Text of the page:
CITE: 745 F.2d 1238
CMON: October 1984
PLAIN: Gregory Poe
DEFND: Missing Persons, Dale Bozzio, Steven Brooks, Capitol Records
COURT: United States Court of Appeals for the Ninth Circuit 
DATE: October 23, 1984

Appeal from the United States District Court for the Central District of
California. Laughlin E. Waters, District Judge, Presiding.

  In one of the very few cases dealing with conceptual art, court rules
  a work of conceptual art is copyrightable.

JUDGE: ALARCON, Circuit Judge
Wallace, Pregerson, and Alarcon, Circuit Judges.

Gregory Poe appeals from the order of the district court granting the
appellees' motion for a summary judgment on Poe's claim of copyright
infringement and violation of section 43(a) of the Lanham Act.  Poe also
seeks reversal of the dismissal of all pendent state claims.
We must decide whether the evidence submitted by the parties on the motion
for a summary judgment raised a genuine issue of material fact.  We have
concluded that the evidence presented to the district court reveals that
there is a disputed issue of material fact as to whether "Aquatint No. 5"
is a utilitarian article of clothing or a work of art.
Poe filed a claim seeking damages for the copying of an article he created
which he described "as an artwork in the medium of soft sculpture
entitled 'Aquatint No. 5 '".
Appellees moved for a summary judgment claiming that "the critical facts
in this case are not in dispute.  There is no dispute that plaintiff
designed the swimsuit." (emphasis added).
Appellees presented no evidence in support of their contention that Poe's
article was a "swimsuit" or an article of clothing. The only evidence
offered by the appellees in support of the motion for a summary judgment
was the declaration of one of their lawyers.  This declaration merely
states that the quotations from Poe's deposition are accurate.  Copies
of portions of Poe's deposition are attached to the declaration.
In his deposition, Poe referred to Aquatint No. 5 as "visual art".  Poe
stated that he had asked Carla Weber to photograph fashion designs or
articles of clothing that he was selling.  Carla Weber in turn asked
him if she could photograph Aquatint No. 5.
Poe filed a declaration in opposition to the motion for a summary judgment to
give factual support to his claim that there were triable issues of fact as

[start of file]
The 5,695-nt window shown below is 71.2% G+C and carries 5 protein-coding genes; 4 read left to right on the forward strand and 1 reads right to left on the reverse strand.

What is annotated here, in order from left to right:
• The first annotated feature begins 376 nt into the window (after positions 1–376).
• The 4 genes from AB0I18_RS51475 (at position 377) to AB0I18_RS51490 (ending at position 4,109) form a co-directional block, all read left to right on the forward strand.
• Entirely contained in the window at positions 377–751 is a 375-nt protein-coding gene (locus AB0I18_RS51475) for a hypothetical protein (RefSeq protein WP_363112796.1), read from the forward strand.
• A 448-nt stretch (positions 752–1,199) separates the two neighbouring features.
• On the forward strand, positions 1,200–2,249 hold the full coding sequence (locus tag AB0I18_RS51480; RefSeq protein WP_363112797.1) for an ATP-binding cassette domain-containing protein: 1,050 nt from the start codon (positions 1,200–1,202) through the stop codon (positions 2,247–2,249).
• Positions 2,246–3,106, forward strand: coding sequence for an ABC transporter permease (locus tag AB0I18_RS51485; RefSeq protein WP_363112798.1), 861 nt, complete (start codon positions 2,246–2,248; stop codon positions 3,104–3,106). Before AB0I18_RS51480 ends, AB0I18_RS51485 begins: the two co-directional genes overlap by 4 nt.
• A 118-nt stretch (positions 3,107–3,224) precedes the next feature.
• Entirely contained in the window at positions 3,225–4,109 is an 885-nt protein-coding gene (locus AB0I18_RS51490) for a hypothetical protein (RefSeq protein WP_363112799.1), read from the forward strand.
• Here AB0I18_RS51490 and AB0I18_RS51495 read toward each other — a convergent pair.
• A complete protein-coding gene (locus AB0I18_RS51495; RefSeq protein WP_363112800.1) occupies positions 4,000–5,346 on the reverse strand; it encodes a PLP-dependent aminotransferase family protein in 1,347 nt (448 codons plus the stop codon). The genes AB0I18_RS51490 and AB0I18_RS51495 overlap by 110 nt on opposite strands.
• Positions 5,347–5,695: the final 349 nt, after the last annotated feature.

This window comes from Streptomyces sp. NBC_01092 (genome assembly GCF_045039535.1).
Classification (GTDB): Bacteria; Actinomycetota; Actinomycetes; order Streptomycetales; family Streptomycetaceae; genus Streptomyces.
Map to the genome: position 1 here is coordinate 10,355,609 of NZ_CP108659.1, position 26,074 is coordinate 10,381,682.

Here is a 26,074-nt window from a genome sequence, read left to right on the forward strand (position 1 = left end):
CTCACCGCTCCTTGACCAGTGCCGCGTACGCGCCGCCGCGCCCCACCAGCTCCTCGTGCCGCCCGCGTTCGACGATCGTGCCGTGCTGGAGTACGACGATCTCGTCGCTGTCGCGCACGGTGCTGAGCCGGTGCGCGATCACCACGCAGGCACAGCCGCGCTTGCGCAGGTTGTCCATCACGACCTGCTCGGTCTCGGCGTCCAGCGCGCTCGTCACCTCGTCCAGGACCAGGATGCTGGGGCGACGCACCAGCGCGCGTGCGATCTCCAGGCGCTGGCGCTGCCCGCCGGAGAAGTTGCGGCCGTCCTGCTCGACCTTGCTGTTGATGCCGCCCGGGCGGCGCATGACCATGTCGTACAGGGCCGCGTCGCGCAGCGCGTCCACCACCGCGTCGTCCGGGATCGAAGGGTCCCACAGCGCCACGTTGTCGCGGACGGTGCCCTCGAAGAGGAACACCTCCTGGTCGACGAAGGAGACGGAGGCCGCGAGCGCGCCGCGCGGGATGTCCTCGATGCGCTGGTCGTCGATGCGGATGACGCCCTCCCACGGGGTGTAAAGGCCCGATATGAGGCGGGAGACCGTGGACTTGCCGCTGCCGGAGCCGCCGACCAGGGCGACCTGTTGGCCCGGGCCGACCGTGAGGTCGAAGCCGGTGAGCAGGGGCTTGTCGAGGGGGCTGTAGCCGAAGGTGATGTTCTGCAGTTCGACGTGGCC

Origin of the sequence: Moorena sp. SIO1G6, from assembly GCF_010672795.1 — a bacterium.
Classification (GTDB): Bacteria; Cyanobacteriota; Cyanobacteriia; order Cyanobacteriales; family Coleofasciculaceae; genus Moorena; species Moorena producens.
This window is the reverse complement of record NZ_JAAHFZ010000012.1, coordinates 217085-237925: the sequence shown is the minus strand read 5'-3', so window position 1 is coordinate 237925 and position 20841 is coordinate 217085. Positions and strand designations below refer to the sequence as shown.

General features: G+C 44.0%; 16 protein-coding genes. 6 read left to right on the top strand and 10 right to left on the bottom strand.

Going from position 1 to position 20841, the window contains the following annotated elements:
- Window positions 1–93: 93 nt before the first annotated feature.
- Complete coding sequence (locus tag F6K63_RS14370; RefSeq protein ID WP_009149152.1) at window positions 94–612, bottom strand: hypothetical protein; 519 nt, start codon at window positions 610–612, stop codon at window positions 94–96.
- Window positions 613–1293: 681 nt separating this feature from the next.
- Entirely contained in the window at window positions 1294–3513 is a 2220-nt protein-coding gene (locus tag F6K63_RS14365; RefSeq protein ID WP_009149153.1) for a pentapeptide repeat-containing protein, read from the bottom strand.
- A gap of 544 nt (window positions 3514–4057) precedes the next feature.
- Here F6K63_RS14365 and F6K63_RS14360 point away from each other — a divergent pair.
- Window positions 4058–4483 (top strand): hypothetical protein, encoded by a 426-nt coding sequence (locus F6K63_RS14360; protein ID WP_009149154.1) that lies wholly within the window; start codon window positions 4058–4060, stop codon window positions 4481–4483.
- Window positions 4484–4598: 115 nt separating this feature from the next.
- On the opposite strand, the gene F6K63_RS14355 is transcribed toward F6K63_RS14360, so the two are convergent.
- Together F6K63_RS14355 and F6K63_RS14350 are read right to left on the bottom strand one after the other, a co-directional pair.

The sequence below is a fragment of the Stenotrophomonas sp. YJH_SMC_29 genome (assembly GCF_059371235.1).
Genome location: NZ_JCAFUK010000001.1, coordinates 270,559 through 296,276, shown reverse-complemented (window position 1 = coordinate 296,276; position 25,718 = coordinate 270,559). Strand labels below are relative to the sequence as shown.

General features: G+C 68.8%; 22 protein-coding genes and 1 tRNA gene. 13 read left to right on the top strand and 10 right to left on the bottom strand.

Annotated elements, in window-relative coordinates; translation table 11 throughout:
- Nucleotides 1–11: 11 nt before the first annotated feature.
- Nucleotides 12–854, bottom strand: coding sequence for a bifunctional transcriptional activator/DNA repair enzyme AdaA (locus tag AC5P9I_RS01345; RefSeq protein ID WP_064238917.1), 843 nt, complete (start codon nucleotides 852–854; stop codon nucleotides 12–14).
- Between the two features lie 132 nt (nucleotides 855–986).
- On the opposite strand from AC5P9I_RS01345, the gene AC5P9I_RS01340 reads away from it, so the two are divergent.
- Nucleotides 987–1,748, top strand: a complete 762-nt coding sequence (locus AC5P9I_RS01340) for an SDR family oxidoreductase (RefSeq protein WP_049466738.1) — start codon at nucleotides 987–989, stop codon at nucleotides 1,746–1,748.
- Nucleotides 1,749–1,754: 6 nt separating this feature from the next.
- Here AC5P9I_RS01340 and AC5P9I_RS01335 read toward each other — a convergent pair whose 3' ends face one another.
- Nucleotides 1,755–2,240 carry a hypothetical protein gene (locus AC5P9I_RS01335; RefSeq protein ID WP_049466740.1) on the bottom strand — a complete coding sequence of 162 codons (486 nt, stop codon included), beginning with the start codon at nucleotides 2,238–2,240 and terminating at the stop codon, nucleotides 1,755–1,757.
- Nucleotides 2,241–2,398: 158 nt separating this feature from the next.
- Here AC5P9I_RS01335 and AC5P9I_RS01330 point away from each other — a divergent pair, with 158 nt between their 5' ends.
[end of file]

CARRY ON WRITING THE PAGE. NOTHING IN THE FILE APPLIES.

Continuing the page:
to whether Aquatint No. 5 was a work of art or an article of clothing. The
following pertinent facts were set forth in Poe's declaration. Poe is an
artist and fashion designer whose clothing styles are recognized in the
fashion world. He was a student at California Institute of the Arts in 1978.
That same year he created Aquatint No. 5.
Poe described Aquatint No. 5 as an eccentric and controversial piece of
". . . an artwork, not clothing. It is an artists impression or rendering
of an article of clothing and in this context, I developed, created and
originated this work as an artist. It stands by itself as a work of
conceptual art.".
Poe stated that Aquatint No. 5 appeared in an art show sponsored by the
Los Angeles Institute for Contemporary Art.  Carla Weber requested that
"she be able to use the artwork so that she could photograph it and place
the photograph in her professional portfolio." {n1} Poe did not consent to
the use of Aquatint No. 5 on an album cover.  Aquatint No. 5 was marked
"Gregory Poe)" at the time it was photographed by Carla Weber.
In Poe's application for a copyright, to which Poe alludes in his
declaration, the article is described as a "three dimensional work of art
in primarily flexible clear-vinyl and covered rock media."
At the hearing on the motion for summary judgment, the original article,
Aquatint No. 5, was introduced as an exhibit.  We also have examined this
exhibit.  It is in two parts.
One part consists of two pieces of clear plastic material cut in a figure 8
shape.  The figure 8 portion is 18 inches in length.  The smaller loop of the
figure 8 is 6-1/2 inches across.  The larger loop is 7-1/2 inches across.
Within each loop is a sealed area in the shape of a triangle filled with what
appears to be crushed rock in a distinct color. A 70-inch clear plastic tube
has been inserted through the end of the smaller loop of the figure 8.